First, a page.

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Posted July 17, 2009

Subject: Art Adams

Howdy Country gang,
        In October 2006, Art Adams played in France with Bobby Crown and I had the ultimate pleasure to meet those rockin' legends. The previous year the show was headlined by Janis Martin who make that Drugstore Rock'n'Roll and next year it was Glen Glenn who made Everybody's Movin'. But let's get back in the late 70's when we just got two Art's tracks on two German LP's and 45 rpm's bootlegs of Art's singles on "Cherry". Rock'n'Roll buffs were then looking for him in Kentucky and can't find him. He had made the move for Indiana since long and we had to wait some years more to learn about that great rockin' cat. Today, with the wonder of internet and Bob Timmers Rockabilly Hall of Fame, you will know as much as me ... but your will not have to wait 25 years. So let's get back to the start! 
        Arthur Adams was born in Kentucky on 12th February 1935 in a musical family. Few years later his family moved way up North in Indiana, and after a short come back in Kentucky, he settled in Indianapolis. He obtained a fake driving licence for $10 and started to work for a factory. Here he would meet his wife to be and they were wed in 1951. Next year he bought a D28 Martin guitar. The cost was a big amount of money way back then and maybe it explains why he still own it. He started to play bars with two friends until Uncle Sam called him for a 18 months stay in Korea.
        Back in USA in November 1954, the Kentucky Drifters were reunited and back in clubs and bars. In 1956, the band took the name of "The Rhythm Knights" and were on a radio show sponsored by a car dealer. Art soon find his way on a radio station for a "demo" session. There he recorded two songs, "She's from Tennessee" and "Down in Tennessee" and hit the road for Memphis. Art brought those two primitive Hillbilly Bop songs to Jack Clement at Sun. Jack told him to find his own style and to stop to sounding like Johnny Cash. 
        After seeing Little Jimmy Dickens on stage with two guitarists, Art made the decision to play in a more Rockabilly style. He made some home recordings of such songs as "Good Rockin' Tonight", "Matchbox", "Mystery Train" or "Woman Love". He was deep into Elvis, Carl Perkins, Johnny Cash, Ernest Tubb or Gene Vincent's music. Thanks to a friend he had a record contract with the tiny "Cherry" recording company. Two recording sessions were in Nashville and would give birth to two fabulous singles. Few titles stayed in the can 'cause the deal was set for three singles. Among them an instrumental titled "The Orange Blossom Special". Those two records failed and are now high collectable items. Art and his band will made a TV appearences and worked on a steady basis on clubs. They worked also as backing band for Jerry Lee Lewis, Conway Twitty and Gene Simmons when they were in town.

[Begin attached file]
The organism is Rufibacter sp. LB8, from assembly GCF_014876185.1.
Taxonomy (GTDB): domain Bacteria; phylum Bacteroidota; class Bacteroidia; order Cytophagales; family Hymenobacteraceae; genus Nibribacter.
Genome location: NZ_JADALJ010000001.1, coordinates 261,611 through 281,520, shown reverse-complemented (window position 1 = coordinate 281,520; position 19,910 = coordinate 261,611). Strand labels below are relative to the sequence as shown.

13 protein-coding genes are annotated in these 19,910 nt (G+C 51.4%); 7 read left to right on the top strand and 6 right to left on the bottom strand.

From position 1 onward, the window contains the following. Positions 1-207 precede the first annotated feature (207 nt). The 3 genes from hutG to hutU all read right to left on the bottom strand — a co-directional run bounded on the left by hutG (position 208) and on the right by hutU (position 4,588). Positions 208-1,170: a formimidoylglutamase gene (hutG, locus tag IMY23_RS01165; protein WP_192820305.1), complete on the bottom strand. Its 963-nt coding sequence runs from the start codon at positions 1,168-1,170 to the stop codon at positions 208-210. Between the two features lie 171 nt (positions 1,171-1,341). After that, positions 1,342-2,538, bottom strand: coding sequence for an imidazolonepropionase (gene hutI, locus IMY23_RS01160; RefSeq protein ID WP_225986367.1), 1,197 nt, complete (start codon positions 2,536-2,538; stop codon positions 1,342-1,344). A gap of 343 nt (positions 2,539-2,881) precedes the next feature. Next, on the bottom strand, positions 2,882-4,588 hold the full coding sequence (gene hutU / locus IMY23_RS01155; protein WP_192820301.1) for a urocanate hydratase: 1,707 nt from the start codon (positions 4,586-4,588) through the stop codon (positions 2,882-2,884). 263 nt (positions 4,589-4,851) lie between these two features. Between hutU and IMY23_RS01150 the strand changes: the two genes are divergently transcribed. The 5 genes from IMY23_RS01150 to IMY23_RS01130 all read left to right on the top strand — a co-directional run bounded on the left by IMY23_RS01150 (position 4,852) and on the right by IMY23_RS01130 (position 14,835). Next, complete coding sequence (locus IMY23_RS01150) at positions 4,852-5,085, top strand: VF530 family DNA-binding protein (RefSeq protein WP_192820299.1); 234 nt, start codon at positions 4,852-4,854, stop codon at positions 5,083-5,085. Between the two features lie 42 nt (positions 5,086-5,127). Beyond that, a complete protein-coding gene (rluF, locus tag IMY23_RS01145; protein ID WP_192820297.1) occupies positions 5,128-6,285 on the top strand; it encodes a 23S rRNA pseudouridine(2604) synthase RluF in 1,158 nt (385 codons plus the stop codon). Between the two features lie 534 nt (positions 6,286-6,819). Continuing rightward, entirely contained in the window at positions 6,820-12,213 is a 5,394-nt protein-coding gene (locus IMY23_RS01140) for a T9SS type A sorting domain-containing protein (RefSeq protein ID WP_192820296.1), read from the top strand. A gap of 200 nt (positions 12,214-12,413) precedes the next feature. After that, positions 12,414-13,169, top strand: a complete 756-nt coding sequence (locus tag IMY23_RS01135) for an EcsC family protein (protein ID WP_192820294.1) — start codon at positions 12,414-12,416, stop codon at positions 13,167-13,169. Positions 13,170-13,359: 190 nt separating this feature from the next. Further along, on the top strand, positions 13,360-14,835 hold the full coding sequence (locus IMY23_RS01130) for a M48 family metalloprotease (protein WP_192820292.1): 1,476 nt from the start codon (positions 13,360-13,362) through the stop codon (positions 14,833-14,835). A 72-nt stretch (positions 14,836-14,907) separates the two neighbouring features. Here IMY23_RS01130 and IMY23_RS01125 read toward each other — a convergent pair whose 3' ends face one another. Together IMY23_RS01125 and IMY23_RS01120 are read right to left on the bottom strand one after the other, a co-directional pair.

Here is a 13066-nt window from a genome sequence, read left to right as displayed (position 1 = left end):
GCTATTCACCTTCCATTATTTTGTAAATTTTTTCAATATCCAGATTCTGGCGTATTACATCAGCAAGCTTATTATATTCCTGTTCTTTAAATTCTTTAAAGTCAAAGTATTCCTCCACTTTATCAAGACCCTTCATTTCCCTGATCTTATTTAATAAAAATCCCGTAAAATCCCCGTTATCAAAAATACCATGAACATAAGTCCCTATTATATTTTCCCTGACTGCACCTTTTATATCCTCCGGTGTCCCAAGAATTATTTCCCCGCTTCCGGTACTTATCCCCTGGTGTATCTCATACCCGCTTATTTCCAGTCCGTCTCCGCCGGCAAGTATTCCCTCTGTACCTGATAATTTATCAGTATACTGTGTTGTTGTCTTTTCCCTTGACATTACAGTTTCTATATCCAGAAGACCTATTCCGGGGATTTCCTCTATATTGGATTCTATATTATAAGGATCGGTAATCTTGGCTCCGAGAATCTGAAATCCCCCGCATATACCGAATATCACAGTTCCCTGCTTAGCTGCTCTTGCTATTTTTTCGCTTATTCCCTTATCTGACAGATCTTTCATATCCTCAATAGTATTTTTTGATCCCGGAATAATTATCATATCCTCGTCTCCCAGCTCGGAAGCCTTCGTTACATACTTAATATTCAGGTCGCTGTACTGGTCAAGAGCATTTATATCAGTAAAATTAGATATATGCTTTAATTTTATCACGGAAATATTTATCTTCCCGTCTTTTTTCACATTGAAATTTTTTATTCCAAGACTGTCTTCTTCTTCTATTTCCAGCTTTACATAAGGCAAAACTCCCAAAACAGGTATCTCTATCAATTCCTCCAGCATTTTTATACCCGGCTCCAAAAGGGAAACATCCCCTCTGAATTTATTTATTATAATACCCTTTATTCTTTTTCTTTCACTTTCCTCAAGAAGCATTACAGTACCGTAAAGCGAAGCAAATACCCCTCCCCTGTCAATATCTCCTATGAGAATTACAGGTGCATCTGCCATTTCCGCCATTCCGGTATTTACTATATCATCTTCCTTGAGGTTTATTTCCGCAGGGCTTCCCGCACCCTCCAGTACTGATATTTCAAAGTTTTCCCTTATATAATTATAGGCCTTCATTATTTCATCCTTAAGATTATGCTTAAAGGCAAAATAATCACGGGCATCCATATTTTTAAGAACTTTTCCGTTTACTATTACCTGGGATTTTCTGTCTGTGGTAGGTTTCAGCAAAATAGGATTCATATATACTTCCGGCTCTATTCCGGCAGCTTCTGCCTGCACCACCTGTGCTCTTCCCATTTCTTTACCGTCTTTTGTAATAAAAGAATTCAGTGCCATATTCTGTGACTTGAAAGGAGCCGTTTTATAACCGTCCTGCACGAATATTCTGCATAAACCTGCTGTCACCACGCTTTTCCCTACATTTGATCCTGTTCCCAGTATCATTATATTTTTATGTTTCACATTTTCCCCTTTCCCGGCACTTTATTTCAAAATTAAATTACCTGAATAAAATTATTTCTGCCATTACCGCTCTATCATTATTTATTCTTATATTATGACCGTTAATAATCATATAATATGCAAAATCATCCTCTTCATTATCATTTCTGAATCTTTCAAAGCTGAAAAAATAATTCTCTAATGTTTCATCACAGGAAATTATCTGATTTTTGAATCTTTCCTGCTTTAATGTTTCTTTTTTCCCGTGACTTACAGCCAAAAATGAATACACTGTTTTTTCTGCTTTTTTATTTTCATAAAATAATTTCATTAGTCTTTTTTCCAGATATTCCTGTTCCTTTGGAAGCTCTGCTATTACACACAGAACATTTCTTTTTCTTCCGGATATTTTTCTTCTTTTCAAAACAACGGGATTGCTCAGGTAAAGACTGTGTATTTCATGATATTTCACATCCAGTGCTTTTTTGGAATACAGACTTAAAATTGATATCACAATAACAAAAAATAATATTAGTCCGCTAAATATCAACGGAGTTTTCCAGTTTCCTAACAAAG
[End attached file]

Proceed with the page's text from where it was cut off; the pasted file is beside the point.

In 1968, Art tired by that musician life with ups and downs, hung up his guitar until fans came rattle his cage in the early 80's. So, in 2002, Art was back on stage. In 2003, he played "Viva Las Vegas" festival and flew to England for the highly popular Hemsby rockabilly festival. Then Collector Records from Holland issued on CD all his 50's home recordings. 
        In 2005, he was back in England and Collector records issued his second CD, but that time, with new recordings. Starting with The Burnette's classic "Tear It Up", that record really cook. No Hillbilly there ... only straight rock'n'roll by a real wild rocker. Even classics as "Walking the Dog" or "The Wreck of Old 97" recieved high powered treatment and move fast. On that record, Art got the support of his old pal Bill Stewart on guitar. They've played together since 1961 and they know how to blow your socks off. 
        Bill Stewart also played on the last Art Adams CD issued in USA on Flying Saucer Record CD titled "Dancing Doll". On that record, Art give a new birth to Lattie Moore's' "Juke Joint Johnny", Jimmie Davis "Columbus Stockade Blues" and Eddie Noack's classic "To Hot To Handle". Pure frantic rockin' sound with the support of a first class combo. That record really rocks and will made your old legs shaking. Art plays Rock and Roll and that's ... all! So tell "Indian Joe" to grab his "Dancing Doll" and to shout this "Rock Crazy Baby" until "She don't live here no more". 
        A great 45's album with a wild cover sleeve is just fresh out from the pressing plant on "Norton" record, the great label from NYC. That vinyl records offers the four originals "Cherry" sides and gotta be one of the highlight for 2009. Once again, Norton record make a tasty work and bring us fine rockers like they had already done with Dale Hawkins or Charlie Feathers. More great recordings are coming on that label by Benny Joy ... Don't miss them products!


Camille Daddy